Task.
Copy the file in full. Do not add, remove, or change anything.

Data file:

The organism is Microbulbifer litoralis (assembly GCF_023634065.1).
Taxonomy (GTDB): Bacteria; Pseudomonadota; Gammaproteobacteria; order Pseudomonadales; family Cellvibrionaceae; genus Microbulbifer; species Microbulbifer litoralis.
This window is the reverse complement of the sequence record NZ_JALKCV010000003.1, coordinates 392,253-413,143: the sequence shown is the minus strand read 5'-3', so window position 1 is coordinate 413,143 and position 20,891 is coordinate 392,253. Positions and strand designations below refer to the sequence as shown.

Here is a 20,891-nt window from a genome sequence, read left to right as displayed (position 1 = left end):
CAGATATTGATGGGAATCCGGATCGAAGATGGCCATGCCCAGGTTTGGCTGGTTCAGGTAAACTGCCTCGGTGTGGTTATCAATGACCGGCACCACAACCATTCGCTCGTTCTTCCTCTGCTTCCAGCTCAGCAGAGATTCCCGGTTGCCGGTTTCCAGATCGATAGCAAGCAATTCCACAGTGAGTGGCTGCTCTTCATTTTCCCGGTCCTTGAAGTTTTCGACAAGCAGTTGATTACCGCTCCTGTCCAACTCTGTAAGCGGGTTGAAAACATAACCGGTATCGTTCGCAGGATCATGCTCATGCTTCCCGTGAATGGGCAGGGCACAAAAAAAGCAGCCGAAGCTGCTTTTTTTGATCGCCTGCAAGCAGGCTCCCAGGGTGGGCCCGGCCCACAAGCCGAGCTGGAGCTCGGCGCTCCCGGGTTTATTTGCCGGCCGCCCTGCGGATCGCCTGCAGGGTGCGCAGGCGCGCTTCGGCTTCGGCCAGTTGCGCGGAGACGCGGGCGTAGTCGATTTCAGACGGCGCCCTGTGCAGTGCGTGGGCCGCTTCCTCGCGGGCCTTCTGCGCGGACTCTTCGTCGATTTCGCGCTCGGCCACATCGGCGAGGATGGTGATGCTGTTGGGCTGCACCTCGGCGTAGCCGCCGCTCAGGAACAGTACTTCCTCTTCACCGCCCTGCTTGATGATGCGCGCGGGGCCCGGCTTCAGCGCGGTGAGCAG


The organism is Microbulbifer litoralis (assembly GCF_023634065.1).
Taxonomy (GTDB): Bacteria; Pseudomonadota; Gammaproteobacteria; order Pseudomonadales; family Cellvibrionaceae; genus Microbulbifer; species Microbulbifer litoralis.
This window is the reverse complement of the sequence record NZ_JALKCV010000003.1, coordinates 392,253-413,143: the sequence shown is the minus strand read 5'-3', so window position 1 is coordinate 413,143 and position 20,891 is coordinate 392,253. Positions and strand designations below refer to the sequence as shown.

Here is a 20,891-nt window from a genome sequence, read left to right as displayed (position 1 = left end):
CAGATATTGATGGGAATCCGGATCGAAGATGGCCATGCCCAGGTTTGGCTGGTTCAGGTAAACTGCCTCGGTGTGGTTATCAATGACCGGCACCACAACCATTCGCTCGTTCTTCCTCTGCTTCCAGCTCAGCAGAGATTCCCGGTTGCCGGTTTCCAGATCGATAGCAAGCAATTCCACAGTGAGTGGCTGCTCTTCATTTTCCCGGTCCTTGAAGTTTTCGACAAGCAGTTGATTACCGCTCCTGTCCAACTCTGTAAGCGGGTTGAAAACATAACCGGTATCGTTCGCAGGATCATGCTCATGCTTCCCGTGAATGGGCAGGGCACAAAAAAAGCAGCCGAAGCTGCTTTTTTTGATCGCCTGCAAGCAGGCTCCCAGGGTGGGCCCGGCCCACAAGCCGAGCTGGAGCTCGGCGCTCCCGGGTTTATTTGCCGGCCGCCCTGCGGATCGCCTGCAGGGTGCGCAGGCGCGCTTCGGCTTCGGCCAGTTGCGCGGAGACGCGGGCGTAGTCGATTTCAGACGGCGCCCTGTGCAGTGCGTGGGCCGCTTCCTCGCGGGCCTTCTGCGCGGACTCTTCGTCGATTTCGCGCTCGGCCACATCGGCGAGGATGGTGATGCTGTTGGGCTGCACCTCGGCGTAGCCGCCGCTCAGGAACAGTACTTCCTCTTCACCGCCCTGCTTGATGATGCGCGCGGGGCCCGGCTTCAGCGCGGTGAGCAG